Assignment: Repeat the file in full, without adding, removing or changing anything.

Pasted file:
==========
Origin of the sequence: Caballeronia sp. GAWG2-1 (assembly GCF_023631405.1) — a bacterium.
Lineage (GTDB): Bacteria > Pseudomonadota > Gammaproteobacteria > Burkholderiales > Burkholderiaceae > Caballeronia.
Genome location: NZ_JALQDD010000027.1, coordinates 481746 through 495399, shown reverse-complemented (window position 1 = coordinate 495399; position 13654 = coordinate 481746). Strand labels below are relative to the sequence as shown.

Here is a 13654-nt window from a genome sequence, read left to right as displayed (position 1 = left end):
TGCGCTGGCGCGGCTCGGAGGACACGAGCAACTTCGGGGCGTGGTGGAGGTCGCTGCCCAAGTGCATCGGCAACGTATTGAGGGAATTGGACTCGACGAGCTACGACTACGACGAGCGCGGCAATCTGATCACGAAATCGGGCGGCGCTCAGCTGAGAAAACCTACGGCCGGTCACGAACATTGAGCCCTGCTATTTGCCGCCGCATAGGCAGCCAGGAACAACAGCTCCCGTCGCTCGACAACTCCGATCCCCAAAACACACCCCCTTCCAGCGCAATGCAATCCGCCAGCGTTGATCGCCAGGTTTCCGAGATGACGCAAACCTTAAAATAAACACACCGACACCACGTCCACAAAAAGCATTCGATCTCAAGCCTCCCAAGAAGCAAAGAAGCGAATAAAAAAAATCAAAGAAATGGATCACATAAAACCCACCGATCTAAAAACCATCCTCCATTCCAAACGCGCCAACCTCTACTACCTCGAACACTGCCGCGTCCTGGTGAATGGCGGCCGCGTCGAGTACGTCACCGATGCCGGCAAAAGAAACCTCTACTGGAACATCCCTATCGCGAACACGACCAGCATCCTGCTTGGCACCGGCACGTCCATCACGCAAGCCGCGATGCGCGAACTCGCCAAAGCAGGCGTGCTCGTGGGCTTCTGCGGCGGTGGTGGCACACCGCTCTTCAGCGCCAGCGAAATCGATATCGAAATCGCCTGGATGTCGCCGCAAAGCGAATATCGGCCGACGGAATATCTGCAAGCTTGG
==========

Origin of the sequence: Caballeronia sp. GAWG2-1 (assembly GCF_023631405.1) — a bacterium.
Lineage (GTDB): Bacteria > Pseudomonadota > Gammaproteobacteria > Burkholderiales > Burkholderiaceae > Caballeronia.
Genome location: NZ_JALQDD010000027.1, coordinates 481746 through 495399, shown reverse-complemented (window position 1 = coordinate 495399; position 13654 = coordinate 481746). Strand labels below are relative to the sequence as shown.

Here is a 13654-nt window from a genome sequence, read left to right as displayed (position 1 = left end):
TGCGCTGGCGCGGCTCGGAGGACACGAGCAACTTCGGGGCGTGGTGGAGGTCGCTGCCCAAGTGCATCGGCAACGTATTGAGGGAATTGGACTCGACGAGCTACGACTACGACGAGCGCGGCAATCTGATCACGAAATCGGGCGGCGCTCAGCTGAGAAAACCTACGGCCGGTCACGAACATTGAGCCCTGCTATTTGCCGCCGCATAGGCAGCCAGGAACAACAGCTCCCGTCGCTCGACAACTCCGATCCCCAAAACACACCCCCTTCCAGCGCAATGCAATCCGCCAGCGTTGATCGCCAGGTTTCCGAGATGACGCAAACCTTAAAATAAACACACCGACACCACGTCCACAAAAAGCATTCGATCTCAAGCCTCCCAAGAAGCAAAGAAGCGAATAAAAAAAATCAAAGAAATGGATCACATAAAACCCACCGATCTAAAAACCATCCTCCATTCCAAACGCGCCAACCTCTACTACCTCGAACACTGCCGCGTCCTGGTGAATGGCGGCCGCGTCGAGTACGTCACCGATGCCGGCAAAAGAAACCTCTACTGGAACATCCCTATCGCGAACACGACCAGCATCCTGCTTGGCACCGGCACGTCCATCACGCAAGCCGCGATGCGCGAACTCGCCAAAGCAGGCGTGCTCGTGGGCTTCTGCGGCGGTGGTGGCACACCGCTCTTCAGCGCCAGCGAAATCGATATCGAAATCGCCTGGATGTCGCCGCAAAGCGAATATCGGCCGACGGAATATCTGCAAGCTTGG